“You have to have heart's passion to write a novel.” – Alan Furst
Born in New York City on this date in 1941, Furst is noted for spy novels set just prior to World War II, an era and genre’ he first explored in the late 1980s after taking a trip along the Danube. Before becoming a full-time novelist, he studied English at Oberlin College, worked in advertising and wrote articles for both magazines and newspapers, including the prestigious International Herald Tribune in Paris.
Furst, who arguably can lay claim to the title “Inventor of the Historical Spy Novel,” has especially been lauded for his successful evocations of Eastern European peoples and places during the tumultuous era of 1933-1942. While all of his historical espionage novels are loosely connected, only his mega-bestsellers The World at Night and Red Gold share a common plot.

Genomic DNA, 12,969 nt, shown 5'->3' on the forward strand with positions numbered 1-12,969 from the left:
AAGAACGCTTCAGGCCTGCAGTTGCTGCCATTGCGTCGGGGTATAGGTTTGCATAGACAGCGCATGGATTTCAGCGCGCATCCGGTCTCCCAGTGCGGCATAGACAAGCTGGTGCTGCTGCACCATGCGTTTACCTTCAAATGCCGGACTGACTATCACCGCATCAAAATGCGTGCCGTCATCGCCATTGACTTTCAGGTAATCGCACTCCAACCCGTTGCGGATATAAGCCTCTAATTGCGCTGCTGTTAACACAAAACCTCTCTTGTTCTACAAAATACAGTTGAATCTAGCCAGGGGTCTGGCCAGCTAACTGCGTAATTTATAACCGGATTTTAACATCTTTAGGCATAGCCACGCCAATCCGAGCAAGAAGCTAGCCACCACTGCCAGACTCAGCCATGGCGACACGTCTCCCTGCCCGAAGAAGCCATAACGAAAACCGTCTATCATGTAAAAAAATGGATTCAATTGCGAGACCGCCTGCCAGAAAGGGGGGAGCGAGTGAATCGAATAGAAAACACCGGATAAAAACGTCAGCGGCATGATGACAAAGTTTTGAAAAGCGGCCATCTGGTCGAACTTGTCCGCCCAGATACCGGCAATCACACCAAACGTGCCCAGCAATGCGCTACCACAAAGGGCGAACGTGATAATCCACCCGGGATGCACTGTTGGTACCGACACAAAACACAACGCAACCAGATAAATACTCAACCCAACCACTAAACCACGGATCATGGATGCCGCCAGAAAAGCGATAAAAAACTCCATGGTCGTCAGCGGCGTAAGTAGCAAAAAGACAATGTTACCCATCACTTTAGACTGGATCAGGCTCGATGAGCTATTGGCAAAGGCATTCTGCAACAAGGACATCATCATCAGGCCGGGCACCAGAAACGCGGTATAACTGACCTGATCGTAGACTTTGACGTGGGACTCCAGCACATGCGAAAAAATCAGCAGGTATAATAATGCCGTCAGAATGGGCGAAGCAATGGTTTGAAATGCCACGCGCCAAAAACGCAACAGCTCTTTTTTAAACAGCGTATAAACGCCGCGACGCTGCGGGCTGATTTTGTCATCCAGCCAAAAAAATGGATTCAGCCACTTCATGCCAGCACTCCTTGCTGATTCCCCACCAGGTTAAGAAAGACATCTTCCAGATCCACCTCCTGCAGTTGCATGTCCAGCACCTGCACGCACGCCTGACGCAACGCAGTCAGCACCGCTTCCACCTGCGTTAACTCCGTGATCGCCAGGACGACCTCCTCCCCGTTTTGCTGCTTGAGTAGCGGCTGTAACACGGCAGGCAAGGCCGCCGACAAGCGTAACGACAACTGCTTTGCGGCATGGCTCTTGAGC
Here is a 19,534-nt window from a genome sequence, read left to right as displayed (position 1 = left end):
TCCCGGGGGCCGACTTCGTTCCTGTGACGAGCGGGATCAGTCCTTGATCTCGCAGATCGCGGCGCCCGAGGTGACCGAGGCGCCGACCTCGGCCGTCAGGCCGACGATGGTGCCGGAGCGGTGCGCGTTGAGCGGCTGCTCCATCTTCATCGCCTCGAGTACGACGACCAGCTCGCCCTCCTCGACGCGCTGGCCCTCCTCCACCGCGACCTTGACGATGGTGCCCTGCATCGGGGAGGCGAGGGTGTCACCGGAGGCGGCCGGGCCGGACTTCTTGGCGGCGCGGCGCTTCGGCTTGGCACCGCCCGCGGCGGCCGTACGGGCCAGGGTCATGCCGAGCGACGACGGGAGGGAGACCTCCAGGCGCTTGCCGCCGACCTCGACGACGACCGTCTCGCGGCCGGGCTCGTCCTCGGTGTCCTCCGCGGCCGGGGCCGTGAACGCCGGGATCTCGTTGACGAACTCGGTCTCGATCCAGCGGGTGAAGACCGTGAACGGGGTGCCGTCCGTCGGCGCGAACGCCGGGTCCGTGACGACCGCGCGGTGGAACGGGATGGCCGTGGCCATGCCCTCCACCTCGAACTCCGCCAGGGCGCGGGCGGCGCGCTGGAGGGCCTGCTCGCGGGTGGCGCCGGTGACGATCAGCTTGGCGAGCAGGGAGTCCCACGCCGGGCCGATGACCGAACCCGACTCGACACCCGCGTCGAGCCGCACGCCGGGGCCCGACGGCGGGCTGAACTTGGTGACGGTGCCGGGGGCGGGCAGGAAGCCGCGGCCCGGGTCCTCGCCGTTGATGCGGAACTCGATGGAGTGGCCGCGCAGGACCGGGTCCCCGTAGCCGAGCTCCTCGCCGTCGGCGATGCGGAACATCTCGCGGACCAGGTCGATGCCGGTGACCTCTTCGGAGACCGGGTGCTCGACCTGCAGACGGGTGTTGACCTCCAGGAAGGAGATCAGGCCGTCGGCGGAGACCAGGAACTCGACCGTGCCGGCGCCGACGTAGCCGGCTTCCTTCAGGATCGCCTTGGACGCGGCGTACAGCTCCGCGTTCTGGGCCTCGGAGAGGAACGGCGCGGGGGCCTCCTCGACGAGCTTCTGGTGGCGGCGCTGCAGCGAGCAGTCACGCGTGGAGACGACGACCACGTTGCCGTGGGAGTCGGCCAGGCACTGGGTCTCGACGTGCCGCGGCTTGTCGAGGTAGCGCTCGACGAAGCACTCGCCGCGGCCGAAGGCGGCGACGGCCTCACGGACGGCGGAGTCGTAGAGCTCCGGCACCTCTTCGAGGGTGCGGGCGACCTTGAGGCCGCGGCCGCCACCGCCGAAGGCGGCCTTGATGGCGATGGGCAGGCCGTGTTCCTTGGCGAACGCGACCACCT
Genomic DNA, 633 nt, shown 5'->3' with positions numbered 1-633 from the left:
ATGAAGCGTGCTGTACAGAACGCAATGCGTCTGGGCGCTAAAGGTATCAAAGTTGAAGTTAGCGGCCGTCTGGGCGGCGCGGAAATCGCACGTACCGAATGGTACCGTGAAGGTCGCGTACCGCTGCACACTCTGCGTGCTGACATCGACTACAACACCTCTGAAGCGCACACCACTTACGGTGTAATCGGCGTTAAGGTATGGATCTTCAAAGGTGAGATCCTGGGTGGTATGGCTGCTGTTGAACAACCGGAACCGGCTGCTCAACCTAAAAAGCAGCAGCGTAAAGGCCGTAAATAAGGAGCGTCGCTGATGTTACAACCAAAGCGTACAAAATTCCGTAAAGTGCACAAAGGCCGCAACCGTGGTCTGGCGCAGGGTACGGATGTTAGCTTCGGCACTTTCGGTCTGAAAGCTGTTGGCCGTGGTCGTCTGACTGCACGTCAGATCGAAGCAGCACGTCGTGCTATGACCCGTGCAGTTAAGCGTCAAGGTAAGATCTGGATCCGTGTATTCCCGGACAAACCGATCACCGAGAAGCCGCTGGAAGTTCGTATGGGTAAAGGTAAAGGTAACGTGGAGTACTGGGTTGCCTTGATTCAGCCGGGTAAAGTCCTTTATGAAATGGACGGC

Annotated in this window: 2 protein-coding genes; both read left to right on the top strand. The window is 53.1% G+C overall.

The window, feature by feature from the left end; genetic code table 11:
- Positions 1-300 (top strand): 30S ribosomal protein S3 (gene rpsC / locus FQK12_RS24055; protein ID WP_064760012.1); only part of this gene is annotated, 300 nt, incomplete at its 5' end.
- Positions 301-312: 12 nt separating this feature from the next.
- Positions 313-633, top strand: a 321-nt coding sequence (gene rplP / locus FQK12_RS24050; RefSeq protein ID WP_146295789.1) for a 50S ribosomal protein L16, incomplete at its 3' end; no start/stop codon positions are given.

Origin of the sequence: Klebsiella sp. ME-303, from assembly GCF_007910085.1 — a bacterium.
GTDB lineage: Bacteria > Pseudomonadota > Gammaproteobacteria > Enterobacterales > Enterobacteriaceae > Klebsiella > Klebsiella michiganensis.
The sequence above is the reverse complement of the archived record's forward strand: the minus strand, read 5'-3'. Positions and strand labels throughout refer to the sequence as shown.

“I write about the period 1933-42, and I read books written during those years,” Furst said. “(I read) books by foreign correspondents of the time, histories of the time written contemporaneously or just afterwards, autobiographies and biographies of people who were there.” That, he said, has been a key to his success in bringing the period to life in his many bestselling books. “I don't really write plots. I use history as the engine that drives everything."
“My theory is that sometimes writers write books because they want to read them and they aren't there to be read. And I think that was true of me.”
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